April is Water Conservation Month, and the Avid Core team is committed to doing our part to secure safe, affordable, accessible drinking water for all communities and future generations. This month, we are donating to DIGDEEP, a non-profit organization working to provide rural communities in America with clean running water. We encourage you to join us to see where you can help—financially or otherwise—and to seek help when you need it.
Many of us take our access to potable water for granted. Take a minute to think about where your clean water comes from and how it gets to your faucet. It’s a hidden journey that only seems as easy as turning the tap on and off.
Experiencing life without the faucet changed my perspective on consumption and waste. I grew up on the Navajo reservation and my grandparents did not have running water. Clean water was hauled from a well several miles away and stored in barrels, eventually used to drink, clean, and cook. My grandparents survived on about eight gallons per day compared to the national home average of 350 gallons per day.
During the summer months, water was essential and not to be wasted. I remember spending time as a kid bringing in heavy five-gallon water jugs into their hogan (traditional Navajo home) to ensure that they had enough clean water to drink. Today, my Masaní (maternal grandmother) still does not have running water, and whenever I visit her, I bring in those same five-gallon jugs to make sure she has what she needs.
During the past year, my community suffered greatly from the COVID-19 pandemic. In addition to other inequities, the virus has highlighted significant gaps in water resources among tribal communities and prompted the community to conserve our water to sustain health measures. Even beyond the pandemic, practicing water conservation is an effective method for us to maintain our water supply for future generations and for rural communities to access for future use.
Clean drinking water is an extremely sensitive resource and not an unlimited one. To help put it in perspective, only 2.5 percent of the earth’s water is freshwater, of which 1 percent is accessible for drinking, agriculture, irrigation, and power generation. With dwindling sources of fresh water and fast-growing populations, we must do our part now to conserve this sensitive resource.
In my Navajo culture, water is a sacred resource. We have a phrase, “tó éí ííńá” (water is life) that you will likely find painted on windmills across the reservation. Water, to my people, is considered the very essence of life and existence. When we all take steps to conserve our water, we not only secure the long-term supply for future use, we sustain life for future generations.
What does it mean to conserve water?
Conserving water means to practice using water more efficiently to reduce waste. Practicing a low water use lifestyle helps to maintain our current water supply, helps the environment, saves on energy costs, and allows for future needs.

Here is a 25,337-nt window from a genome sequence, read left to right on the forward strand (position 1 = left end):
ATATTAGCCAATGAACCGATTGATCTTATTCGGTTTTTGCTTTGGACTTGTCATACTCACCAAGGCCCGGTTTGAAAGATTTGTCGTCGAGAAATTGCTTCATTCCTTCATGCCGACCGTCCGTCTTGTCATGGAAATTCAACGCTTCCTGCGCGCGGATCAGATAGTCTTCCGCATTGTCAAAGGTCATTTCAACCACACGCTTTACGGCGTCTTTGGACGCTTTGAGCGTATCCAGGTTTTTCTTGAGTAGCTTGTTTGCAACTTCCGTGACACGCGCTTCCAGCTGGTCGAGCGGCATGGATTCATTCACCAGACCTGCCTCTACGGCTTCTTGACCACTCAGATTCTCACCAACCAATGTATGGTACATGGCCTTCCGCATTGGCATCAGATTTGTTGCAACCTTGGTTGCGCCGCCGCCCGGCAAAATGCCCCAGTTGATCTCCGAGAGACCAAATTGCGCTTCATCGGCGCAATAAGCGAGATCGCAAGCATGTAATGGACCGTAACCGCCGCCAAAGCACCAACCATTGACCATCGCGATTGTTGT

So why conserve now?
According to a Government Accountability Report, 40 out of 50 state water managers expect water shortages by 2024, highlighting the need to conserve water usage. Bodies of freshwater across the United States have supplied Americans with freshwater for years but changes to the climate, such as more frequent longer-lasting droughts and less precipitation, have shifted the attention to a more conservative approach. Across the western U.S., aquifers are depleting quickly due to high demand.
What can you do to conserve?
This is a significant problem that will take cooperative and comprehensive solutions to solve. While we know individual actions will only play a minor role, we believe that taking small steps matters. When we all make small changes in our daily lives together, we can create lasting change in maintaining our water supply for all to enjoy.
Here are some practical strategies you can take today:
- When washing your hands, turn the faucet a half turn instead of a full turn.
- When brushing your teeth, turn off the tap between rinsing.
- Install low-flow aerators designed to reduce the amount of flow and save on cost.
- Check for toilet leaks by placing a few drops of food coloring in the back of the toilet; if a leak is present, you’ll see the color in the toilet and you’ll know to change the toilet flapper. Leaky toilets can waste 200 gallons per day.
- Water your lawn only when necessary and avoid watering on windy days.
- Collect rainwater to water indoor plants.
- Only run full loads in your dishwasher and washing machine.
- Consider replacing old home equipment (washers, dishwashers, water heaters, toilets) with newer, more efficient appliances. According to the Environmental Protection Agency (EPA), households can all reduce their water waste by 20 percent by installing water-efficient devices and fixtures to prevent dripping.
When practicing conservation in my own life, I feel inspired and empowered to start thinking of the more significant ideas and solutions.
Let’s take these steps together this Water Conservation Month and work toward securing safe, affordable, and accessible drinking water for all communities and future generations.